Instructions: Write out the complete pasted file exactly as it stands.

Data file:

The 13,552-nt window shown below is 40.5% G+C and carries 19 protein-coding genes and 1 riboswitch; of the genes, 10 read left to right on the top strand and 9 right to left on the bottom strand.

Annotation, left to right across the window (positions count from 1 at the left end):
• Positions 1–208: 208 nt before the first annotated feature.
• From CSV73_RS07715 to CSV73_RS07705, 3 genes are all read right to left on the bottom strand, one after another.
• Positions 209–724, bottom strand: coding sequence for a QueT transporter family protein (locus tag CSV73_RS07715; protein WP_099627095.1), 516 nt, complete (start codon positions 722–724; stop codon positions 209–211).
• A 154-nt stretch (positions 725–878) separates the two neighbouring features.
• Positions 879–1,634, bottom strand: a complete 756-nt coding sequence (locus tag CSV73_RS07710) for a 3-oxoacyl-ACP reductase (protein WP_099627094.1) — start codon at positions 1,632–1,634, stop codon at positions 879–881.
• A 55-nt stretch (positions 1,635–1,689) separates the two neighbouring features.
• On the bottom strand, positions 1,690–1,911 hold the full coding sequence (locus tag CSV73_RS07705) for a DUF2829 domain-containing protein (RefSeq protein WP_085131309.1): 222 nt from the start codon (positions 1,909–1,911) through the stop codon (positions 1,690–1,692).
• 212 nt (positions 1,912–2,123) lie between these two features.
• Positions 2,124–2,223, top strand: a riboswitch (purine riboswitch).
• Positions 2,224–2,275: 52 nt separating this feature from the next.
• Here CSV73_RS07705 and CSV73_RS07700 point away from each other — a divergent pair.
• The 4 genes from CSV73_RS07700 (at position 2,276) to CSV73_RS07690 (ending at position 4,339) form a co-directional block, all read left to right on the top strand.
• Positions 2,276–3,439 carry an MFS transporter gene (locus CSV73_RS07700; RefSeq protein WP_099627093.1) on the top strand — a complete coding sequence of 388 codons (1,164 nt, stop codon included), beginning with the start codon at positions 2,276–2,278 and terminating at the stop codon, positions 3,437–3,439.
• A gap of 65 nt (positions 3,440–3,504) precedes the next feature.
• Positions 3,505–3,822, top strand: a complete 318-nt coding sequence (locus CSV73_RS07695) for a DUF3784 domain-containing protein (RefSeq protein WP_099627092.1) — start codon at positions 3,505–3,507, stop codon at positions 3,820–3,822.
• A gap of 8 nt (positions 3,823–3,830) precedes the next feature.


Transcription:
The 13,552-nt window shown below is 40.5% G+C and carries 19 protein-coding genes and 1 riboswitch; of the genes, 10 read left to right on the top strand and 9 right to left on the bottom strand.

Annotation, left to right across the window (positions count from 1 at the left end):
• Positions 1–208: 208 nt before the first annotated feature.
• From CSV73_RS07715 to CSV73_RS07705, 3 genes are all read right to left on the bottom strand, one after another.
• Positions 209–724, bottom strand: coding sequence for a QueT transporter family protein (locus tag CSV73_RS07715; protein WP_099627095.1), 516 nt, complete (start codon positions 722–724; stop codon positions 209–211).
• A 154-nt stretch (positions 725–878) separates the two neighbouring features.
• Positions 879–1,634, bottom strand: a complete 756-nt coding sequence (locus tag CSV73_RS07710) for a 3-oxoacyl-ACP reductase (protein WP_099627094.1) — start codon at positions 1,632–1,634, stop codon at positions 879–881.
• A 55-nt stretch (positions 1,635–1,689) separates the two neighbouring features.
• On the bottom strand, positions 1,690–1,911 hold the full coding sequence (locus tag CSV73_RS07705) for a DUF2829 domain-containing protein (RefSeq protein WP_085131309.1): 222 nt from the start codon (positions 1,909–1,911) through the stop codon (positions 1,690–1,692).
• 212 nt (positions 1,912–2,123) lie between these two features.
• Positions 2,124–2,223, top strand: a riboswitch (purine riboswitch).
• Positions 2,224–2,275: 52 nt separating this feature from the next.
• Here CSV73_RS07705 and CSV73_RS07700 point away from each other — a divergent pair.
• The 4 genes from CSV73_RS07700 (at position 2,276) to CSV73_RS07690 (ending at position 4,339) form a co-directional block, all read left to right on the top strand.
• Positions 2,276–3,439 carry an MFS transporter gene (locus CSV73_RS07700; RefSeq protein WP_099627093.1) on the top strand — a complete coding sequence of 388 codons (1,164 nt, stop codon included), beginning with the start codon at positions 2,276–2,278 and terminating at the stop codon, positions 3,437–3,439.
• A gap of 65 nt (positions 3,440–3,504) precedes the next feature.
• Positions 3,505–3,822, top strand: a complete 318-nt coding sequence (locus CSV73_RS07695) for a DUF3784 domain-containing protein (RefSeq protein WP_099627092.1) — start codon at positions 3,505–3,507, stop codon at positions 3,820–3,822.
• A gap of 8 nt (positions 3,823–3,830) precedes the next feature.